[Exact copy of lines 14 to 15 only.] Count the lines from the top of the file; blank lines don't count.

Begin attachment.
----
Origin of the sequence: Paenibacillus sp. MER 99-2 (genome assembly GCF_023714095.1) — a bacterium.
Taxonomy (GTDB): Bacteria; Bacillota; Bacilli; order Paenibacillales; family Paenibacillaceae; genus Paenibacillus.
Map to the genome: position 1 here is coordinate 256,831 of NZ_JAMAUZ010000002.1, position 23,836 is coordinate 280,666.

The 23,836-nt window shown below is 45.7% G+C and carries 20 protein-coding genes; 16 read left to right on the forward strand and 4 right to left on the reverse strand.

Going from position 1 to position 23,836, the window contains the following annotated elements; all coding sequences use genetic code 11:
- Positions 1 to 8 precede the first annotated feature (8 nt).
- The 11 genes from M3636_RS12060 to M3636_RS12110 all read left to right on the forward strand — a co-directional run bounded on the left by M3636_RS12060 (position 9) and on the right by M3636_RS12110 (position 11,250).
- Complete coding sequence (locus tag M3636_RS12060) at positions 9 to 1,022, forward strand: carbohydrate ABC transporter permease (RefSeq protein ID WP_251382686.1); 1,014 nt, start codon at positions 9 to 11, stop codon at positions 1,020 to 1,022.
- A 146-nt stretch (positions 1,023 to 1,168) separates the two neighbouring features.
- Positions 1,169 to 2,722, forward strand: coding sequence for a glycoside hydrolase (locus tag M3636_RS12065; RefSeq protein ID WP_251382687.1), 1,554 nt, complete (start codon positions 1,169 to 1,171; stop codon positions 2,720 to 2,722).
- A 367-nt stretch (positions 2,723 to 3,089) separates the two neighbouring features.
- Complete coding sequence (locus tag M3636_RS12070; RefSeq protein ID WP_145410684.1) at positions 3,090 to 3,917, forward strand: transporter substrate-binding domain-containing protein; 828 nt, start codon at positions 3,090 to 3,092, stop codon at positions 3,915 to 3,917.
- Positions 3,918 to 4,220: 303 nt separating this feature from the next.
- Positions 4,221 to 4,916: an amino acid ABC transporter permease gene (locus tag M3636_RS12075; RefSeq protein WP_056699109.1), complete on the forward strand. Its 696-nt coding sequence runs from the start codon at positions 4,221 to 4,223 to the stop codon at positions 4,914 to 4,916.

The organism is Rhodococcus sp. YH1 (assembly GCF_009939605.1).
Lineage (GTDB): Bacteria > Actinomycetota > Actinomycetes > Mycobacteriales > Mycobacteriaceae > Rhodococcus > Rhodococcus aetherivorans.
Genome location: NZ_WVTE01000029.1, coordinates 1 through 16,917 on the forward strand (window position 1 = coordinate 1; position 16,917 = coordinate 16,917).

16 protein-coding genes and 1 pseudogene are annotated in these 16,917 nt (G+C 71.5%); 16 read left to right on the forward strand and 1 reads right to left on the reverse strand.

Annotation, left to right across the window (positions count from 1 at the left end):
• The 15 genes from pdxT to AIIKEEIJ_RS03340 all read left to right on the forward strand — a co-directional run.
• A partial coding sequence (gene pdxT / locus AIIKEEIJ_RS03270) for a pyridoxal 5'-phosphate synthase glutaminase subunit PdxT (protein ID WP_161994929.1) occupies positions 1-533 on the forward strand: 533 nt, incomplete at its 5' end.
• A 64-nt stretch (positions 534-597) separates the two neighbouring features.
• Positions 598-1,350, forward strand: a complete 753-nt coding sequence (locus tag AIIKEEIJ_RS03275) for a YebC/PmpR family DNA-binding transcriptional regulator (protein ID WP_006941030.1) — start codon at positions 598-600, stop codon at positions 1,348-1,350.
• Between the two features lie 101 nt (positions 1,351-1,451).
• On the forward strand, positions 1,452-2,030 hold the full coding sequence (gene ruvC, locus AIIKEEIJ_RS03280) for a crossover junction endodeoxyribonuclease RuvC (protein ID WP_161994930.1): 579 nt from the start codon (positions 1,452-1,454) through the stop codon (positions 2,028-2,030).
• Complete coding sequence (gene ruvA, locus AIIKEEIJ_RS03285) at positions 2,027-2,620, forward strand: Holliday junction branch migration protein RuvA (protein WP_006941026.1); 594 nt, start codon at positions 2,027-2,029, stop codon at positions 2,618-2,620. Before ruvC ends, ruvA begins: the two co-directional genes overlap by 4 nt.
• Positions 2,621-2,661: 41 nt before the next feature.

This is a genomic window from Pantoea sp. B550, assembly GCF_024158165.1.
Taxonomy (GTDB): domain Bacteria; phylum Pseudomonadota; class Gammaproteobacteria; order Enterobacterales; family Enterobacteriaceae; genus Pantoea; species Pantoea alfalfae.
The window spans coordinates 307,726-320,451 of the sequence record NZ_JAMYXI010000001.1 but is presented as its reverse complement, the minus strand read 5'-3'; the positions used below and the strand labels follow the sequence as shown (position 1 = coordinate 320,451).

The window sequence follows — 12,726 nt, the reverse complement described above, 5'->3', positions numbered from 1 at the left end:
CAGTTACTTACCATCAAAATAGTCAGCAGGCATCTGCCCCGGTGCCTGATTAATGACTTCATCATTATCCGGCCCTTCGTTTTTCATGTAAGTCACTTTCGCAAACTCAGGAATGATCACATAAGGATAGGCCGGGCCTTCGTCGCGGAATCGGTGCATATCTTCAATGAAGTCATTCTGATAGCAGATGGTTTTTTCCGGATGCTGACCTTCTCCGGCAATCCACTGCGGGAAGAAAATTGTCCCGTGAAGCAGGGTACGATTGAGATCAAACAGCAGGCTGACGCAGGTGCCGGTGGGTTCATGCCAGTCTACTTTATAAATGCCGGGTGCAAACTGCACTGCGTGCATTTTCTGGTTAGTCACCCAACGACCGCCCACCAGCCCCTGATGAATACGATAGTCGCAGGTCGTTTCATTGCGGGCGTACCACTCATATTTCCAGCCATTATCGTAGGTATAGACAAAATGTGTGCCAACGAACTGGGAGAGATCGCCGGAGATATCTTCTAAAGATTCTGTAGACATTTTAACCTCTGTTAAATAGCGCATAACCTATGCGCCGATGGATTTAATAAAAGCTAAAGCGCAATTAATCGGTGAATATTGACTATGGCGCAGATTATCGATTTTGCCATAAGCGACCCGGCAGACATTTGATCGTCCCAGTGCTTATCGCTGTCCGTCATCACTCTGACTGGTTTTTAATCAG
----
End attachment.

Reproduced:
- Positions 4,221 to 4,916: an amino acid ABC transporter permease gene (locus tag M3636_RS12075; RefSeq protein WP_056699109.1), complete on the forward strand. Its 696-nt coding sequence runs from the start codon at positions 4,221 to 4,223 to the stop codon at positions 4,914 to 4,916.

The organism is Rhodococcus sp. YH1 (assembly GCF_009939605.1).